Developer: Adult Swim Games
Price: Free
Version Reviewed: 1.0.2
Device Reviewed On: iPad 2, iPhone 5

Graphics / Sound Rating: ★★★★½
Gameplay Rating: ★★★★☆
Playtime: Rating: ★★★☆☆
Replay Value Rating: ★★★★☆

Overall Rating: ★★★★☆

The Amateur Surgeon series from Adult Swim gets its third entry, and is now free-to-play to boot. The goofy gameplay of the series is well-preserved here, but the monetization does drag it down to a degree.

AmateurSurgeon3-07For the uninitiated, players control a surgeon who doesn’t use typical – or safe – methods to treat her patients. No, Dr. Ophelia Payne must use unconventional tools like pizza cutters, chainsaws, car batteries, and blowtorches to make sure her patients and their bizarre maladies are properly treated. Wounds must be stapled close, cauterized with a lighter, and then have a healing gel applied. Broken bones must be removed with chainsaws, and new ones burned in. Infesting bugs must be shocked to death. That sort of thing. Completing tasks in proper and rapid succession increases the combo meter and gets more points, the metric which all surgeons are judged upon.

The fascinating thing about the game is the language of the mechanics: there’s a lot of tools to use and a lot of situations in which to use them, and it can get confusing when new ones are presented, but eventually the sequences become second-nature. It must be fascinating to watch an outsider take on all these complex systems in a skillful way, when it seems so hard-to-understand on the outside. I suppose it’s like real surgery in that sense, except real surgery is thankfully cleaner and less “exotic” than it is here. Amateur Surgeon 3 is a lot cheaper than real surgery, though.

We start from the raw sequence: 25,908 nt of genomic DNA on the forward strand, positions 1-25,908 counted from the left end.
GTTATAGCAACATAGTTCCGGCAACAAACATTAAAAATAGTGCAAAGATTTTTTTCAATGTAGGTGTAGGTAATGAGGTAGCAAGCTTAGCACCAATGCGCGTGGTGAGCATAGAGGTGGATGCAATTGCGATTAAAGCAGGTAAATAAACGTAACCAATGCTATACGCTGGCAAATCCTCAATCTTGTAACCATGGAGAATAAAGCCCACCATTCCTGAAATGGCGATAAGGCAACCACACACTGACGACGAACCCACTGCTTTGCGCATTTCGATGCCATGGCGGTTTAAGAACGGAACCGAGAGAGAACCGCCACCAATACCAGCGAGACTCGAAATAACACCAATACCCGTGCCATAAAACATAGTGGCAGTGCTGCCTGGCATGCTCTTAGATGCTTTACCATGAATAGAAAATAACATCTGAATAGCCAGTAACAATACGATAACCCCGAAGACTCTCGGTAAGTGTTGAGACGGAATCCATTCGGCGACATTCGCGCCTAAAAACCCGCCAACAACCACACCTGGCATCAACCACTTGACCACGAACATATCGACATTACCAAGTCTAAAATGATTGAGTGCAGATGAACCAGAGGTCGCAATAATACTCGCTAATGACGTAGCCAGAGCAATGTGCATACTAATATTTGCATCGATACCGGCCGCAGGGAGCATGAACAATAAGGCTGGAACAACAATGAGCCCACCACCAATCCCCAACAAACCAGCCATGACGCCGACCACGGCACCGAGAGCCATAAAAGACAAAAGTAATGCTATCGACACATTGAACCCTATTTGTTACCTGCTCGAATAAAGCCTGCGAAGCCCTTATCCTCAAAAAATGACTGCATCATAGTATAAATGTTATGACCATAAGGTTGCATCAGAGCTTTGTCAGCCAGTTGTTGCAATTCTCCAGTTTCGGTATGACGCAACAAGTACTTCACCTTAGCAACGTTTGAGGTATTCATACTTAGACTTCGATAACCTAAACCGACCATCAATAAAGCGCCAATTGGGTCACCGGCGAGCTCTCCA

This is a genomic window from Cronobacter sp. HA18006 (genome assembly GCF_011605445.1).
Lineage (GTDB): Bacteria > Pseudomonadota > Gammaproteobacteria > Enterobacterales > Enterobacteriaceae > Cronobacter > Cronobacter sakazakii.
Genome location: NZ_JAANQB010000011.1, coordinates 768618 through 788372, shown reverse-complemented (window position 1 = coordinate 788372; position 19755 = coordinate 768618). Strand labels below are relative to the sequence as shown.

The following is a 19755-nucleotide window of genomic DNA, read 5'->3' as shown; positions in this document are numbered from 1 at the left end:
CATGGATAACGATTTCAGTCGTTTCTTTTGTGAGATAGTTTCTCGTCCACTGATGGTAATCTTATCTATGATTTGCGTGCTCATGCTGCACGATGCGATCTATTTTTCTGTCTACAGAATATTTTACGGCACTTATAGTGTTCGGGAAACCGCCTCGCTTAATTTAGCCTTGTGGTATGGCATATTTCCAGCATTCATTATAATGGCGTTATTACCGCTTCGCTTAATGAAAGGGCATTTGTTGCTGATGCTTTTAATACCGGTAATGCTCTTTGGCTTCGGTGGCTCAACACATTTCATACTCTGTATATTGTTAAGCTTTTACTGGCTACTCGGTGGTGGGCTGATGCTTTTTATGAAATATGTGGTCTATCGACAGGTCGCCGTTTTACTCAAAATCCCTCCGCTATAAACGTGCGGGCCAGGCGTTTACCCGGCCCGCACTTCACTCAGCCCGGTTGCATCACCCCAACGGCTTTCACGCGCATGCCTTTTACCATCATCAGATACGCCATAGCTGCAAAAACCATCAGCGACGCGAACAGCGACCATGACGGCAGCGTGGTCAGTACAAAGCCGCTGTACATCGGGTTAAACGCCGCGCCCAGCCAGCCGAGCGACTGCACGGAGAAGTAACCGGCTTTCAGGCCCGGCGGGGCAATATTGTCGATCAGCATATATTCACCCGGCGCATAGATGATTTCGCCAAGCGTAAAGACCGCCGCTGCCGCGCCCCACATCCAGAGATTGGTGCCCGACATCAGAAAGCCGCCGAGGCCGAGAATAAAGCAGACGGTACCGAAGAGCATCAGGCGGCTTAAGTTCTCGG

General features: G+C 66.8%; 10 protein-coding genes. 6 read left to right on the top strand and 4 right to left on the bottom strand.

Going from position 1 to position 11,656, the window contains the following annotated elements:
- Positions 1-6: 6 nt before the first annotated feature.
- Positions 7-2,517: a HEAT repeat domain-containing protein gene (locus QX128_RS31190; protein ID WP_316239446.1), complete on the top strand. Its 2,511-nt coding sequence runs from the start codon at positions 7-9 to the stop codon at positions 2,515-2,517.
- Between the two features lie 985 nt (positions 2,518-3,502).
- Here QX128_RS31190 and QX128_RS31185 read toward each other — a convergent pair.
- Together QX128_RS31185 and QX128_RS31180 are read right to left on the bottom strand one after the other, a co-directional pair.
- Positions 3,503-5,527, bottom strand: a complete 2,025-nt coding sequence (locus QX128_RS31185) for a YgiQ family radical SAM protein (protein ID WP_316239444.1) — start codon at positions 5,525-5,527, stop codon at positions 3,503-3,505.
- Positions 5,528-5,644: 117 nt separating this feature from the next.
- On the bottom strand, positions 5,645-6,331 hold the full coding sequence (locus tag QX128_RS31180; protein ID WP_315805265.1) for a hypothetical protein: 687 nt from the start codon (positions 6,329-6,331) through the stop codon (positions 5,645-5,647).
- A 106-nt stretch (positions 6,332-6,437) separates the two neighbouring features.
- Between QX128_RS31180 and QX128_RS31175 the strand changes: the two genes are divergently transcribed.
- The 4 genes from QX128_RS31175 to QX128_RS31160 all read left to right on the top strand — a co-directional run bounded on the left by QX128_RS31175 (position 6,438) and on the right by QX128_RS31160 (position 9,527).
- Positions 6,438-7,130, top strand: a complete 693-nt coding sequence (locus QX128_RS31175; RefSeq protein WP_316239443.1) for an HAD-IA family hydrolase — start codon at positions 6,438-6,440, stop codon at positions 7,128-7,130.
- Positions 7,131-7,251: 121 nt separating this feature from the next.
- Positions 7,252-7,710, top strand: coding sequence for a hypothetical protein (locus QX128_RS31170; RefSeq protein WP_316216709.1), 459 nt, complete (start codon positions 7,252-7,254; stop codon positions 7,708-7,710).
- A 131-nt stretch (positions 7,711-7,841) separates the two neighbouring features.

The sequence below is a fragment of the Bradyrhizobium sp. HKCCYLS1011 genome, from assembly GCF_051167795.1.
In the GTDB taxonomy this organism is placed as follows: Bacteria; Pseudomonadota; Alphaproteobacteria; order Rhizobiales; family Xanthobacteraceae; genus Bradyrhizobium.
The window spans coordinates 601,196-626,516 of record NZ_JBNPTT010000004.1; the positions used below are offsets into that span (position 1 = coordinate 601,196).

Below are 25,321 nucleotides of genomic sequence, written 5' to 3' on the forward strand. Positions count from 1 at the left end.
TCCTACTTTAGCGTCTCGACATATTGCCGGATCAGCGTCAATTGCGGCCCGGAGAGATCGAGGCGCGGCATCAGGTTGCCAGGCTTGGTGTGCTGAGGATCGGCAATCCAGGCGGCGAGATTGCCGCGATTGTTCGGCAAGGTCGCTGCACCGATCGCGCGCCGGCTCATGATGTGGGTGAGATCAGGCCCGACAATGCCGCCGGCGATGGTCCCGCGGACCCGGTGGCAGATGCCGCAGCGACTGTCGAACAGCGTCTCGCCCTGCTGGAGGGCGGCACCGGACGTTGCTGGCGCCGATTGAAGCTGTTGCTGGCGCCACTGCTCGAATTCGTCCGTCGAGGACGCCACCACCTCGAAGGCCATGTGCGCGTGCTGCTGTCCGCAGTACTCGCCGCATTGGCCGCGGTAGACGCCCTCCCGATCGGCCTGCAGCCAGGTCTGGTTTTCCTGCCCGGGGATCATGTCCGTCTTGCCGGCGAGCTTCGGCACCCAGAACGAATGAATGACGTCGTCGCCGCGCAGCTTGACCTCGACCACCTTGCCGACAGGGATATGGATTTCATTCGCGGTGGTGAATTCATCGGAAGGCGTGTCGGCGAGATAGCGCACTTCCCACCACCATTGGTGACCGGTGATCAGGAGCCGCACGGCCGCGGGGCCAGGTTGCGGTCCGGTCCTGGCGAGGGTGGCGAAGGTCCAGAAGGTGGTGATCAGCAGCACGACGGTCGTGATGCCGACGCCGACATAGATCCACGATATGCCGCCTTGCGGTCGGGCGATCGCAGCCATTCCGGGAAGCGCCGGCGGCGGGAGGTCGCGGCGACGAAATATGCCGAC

AmateurSurgeon3-06The game features iCloud save synchronization, and does it in a very intelligent way: instead of just having one game slot to share between devices, there are multiple save slots. By default, when launching the game on a new device, it shows a new save game slot, but other save slots are there as well. This way, those who have multiple devices owned by different people connected to the same iCloud account can play without issue, and those who do want the synchronization have the option as well.

The game is free-to-play, and it largely manifests in the lives timer. Players get three lives that recharge at a rate of 30 seconds per life. So, players that don’t fail get to keep playing. Those who do have to wait to get back in the ring. Certain situations do get thrown at players where they have to take on tougher challenges for ‘bonus’ stars, like not failing or not being able to use the death-delaying syringe at all. I qualify the term ‘bonus’ because earning them regularly becomes necessary in order to proceed further onward. So, the chances are good that players will often be forced to wait or buy new lives. As well, there’s ads; including one that annoyingly pops up right on the initial launch of the game, and a coin system for buying upgrades.

Still, the free-to-play aspect does open up the game to a wider audience, and basing the timer on deaths, not plays, is much better of a system in a world where far-more abusive ones exist. Still, they can get in the way of what is otherwise an entertaining game.

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